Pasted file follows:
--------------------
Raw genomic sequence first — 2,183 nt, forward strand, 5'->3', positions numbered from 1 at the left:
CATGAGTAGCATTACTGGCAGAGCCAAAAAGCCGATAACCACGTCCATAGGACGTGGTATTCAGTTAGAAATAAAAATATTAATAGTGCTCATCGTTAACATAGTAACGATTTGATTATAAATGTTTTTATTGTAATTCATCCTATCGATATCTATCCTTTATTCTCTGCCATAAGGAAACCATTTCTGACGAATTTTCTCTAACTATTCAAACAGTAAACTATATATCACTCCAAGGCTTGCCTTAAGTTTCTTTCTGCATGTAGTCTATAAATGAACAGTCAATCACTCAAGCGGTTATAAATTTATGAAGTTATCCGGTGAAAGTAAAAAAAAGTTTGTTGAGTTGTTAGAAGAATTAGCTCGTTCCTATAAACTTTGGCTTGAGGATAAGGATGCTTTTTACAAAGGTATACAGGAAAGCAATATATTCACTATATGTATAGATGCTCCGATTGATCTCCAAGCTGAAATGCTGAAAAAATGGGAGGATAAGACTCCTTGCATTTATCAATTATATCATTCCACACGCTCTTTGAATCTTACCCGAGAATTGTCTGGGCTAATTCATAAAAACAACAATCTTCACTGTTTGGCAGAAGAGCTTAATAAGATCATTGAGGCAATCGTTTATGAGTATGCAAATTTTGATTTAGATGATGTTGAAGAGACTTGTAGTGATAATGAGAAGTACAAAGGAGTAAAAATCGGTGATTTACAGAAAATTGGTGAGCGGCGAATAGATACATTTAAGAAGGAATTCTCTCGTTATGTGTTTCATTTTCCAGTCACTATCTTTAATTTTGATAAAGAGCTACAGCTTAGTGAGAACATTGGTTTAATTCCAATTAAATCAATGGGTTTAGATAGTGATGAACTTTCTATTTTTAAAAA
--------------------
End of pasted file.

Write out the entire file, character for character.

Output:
Raw genomic sequence first — 2,183 nt, forward strand, 5'->3', positions numbered from 1 at the left:
CATGAGTAGCATTACTGGCAGAGCCAAAAAGCCGATAACCACGTCCATAGGACGTGGTATTCAGTTAGAAATAAAAATATTAATAGTGCTCATCGTTAACATAGTAACGATTTGATTATAAATGTTTTTATTGTAATTCATCCTATCGATATCTATCCTTTATTCTCTGCCATAAGGAAACCATTTCTGACGAATTTTCTCTAACTATTCAAACAGTAAACTATATATCACTCCAAGGCTTGCCTTAAGTTTCTTTCTGCATGTAGTCTATAAATGAACAGTCAATCACTCAAGCGGTTATAAATTTATGAAGTTATCCGGTGAAAGTAAAAAAAAGTTTGTTGAGTTGTTAGAAGAATTAGCTCGTTCCTATAAACTTTGGCTTGAGGATAAGGATGCTTTTTACAAAGGTATACAGGAAAGCAATATATTCACTATATGTATAGATGCTCCGATTGATCTCCAAGCTGAAATGCTGAAAAAATGGGAGGATAAGACTCCTTGCATTTATCAATTATATCATTCCACACGCTCTTTGAATCTTACCCGAGAATTGTCTGGGCTAATTCATAAAAACAACAATCTTCACTGTTTGGCAGAAGAGCTTAATAAGATCATTGAGGCAATCGTTTATGAGTATGCAAATTTTGATTTAGATGATGTTGAAGAGACTTGTAGTGATAATGAGAAGTACAAAGGAGTAAAAATCGGTGATTTACAGAAAATTGGTGAGCGGCGAATAGATACATTTAAGAAGGAATTCTCTCGTTATGTGTTTCATTTTCCAGTCACTATCTTTAATTTTGATAAAGAGCTACAGCTTAGTGAGAACATTGGTTTAATTCCAATTAAATCAATGGGTTTAGATAGTGATGAACTTTCTATTTTTAAAAA